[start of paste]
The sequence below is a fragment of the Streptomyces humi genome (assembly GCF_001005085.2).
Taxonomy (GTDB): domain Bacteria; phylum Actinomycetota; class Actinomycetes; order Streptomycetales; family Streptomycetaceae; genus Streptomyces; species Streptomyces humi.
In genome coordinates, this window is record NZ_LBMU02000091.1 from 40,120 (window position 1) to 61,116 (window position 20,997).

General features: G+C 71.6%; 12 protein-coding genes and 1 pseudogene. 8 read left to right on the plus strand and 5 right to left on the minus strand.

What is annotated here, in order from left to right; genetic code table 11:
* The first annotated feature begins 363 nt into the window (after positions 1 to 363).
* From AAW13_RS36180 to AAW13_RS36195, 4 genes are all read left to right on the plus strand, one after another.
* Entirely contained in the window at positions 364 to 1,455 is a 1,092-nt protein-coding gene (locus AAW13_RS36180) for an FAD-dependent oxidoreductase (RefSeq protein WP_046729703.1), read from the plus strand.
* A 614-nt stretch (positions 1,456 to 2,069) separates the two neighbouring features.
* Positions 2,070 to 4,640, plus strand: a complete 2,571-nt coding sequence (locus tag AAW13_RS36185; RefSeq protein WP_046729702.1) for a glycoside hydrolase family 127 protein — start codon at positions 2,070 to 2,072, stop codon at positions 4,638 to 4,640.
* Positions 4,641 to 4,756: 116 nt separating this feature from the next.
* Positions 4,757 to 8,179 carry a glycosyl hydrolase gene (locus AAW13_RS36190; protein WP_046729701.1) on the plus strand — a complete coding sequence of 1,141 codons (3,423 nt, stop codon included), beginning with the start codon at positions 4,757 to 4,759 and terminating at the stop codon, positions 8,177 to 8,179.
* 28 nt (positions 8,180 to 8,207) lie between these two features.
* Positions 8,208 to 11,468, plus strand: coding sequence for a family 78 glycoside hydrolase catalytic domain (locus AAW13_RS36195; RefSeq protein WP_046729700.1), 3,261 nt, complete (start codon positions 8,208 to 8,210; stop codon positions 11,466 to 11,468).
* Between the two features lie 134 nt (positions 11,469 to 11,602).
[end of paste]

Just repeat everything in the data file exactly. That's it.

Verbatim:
The sequence below is a fragment of the Streptomyces humi genome (assembly GCF_001005085.2).
Taxonomy (GTDB): domain Bacteria; phylum Actinomycetota; class Actinomycetes; order Streptomycetales; family Streptomycetaceae; genus Streptomyces; species Streptomyces humi.
In genome coordinates, this window is record NZ_LBMU02000091.1 from 40,120 (window position 1) to 61,116 (window position 20,997).

General features: G+C 71.6%; 12 protein-coding genes and 1 pseudogene. 8 read left to right on the plus strand and 5 right to left on the minus strand.

What is annotated here, in order from left to right; genetic code table 11:
* The first annotated feature begins 363 nt into the window (after positions 1 to 363).
* From AAW13_RS36180 to AAW13_RS36195, 4 genes are all read left to right on the plus strand, one after another.
* Entirely contained in the window at positions 364 to 1,455 is a 1,092-nt protein-coding gene (locus AAW13_RS36180) for an FAD-dependent oxidoreductase (RefSeq protein WP_046729703.1), read from the plus strand.
* A 614-nt stretch (positions 1,456 to 2,069) separates the two neighbouring features.
* Positions 2,070 to 4,640, plus strand: a complete 2,571-nt coding sequence (locus tag AAW13_RS36185; RefSeq protein WP_046729702.1) for a glycoside hydrolase family 127 protein — start codon at positions 2,070 to 2,072, stop codon at positions 4,638 to 4,640.
* Positions 4,641 to 4,756: 116 nt separating this feature from the next.
* Positions 4,757 to 8,179 carry a glycosyl hydrolase gene (locus AAW13_RS36190; protein WP_046729701.1) on the plus strand — a complete coding sequence of 1,141 codons (3,423 nt, stop codon included), beginning with the start codon at positions 4,757 to 4,759 and terminating at the stop codon, positions 8,177 to 8,179.
* 28 nt (positions 8,180 to 8,207) lie between these two features.
* Positions 8,208 to 11,468, plus strand: coding sequence for a family 78 glycoside hydrolase catalytic domain (locus AAW13_RS36195; RefSeq protein WP_046729700.1), 3,261 nt, complete (start codon positions 8,208 to 8,210; stop codon positions 11,466 to 11,468).
* Between the two features lie 134 nt (positions 11,469 to 11,602).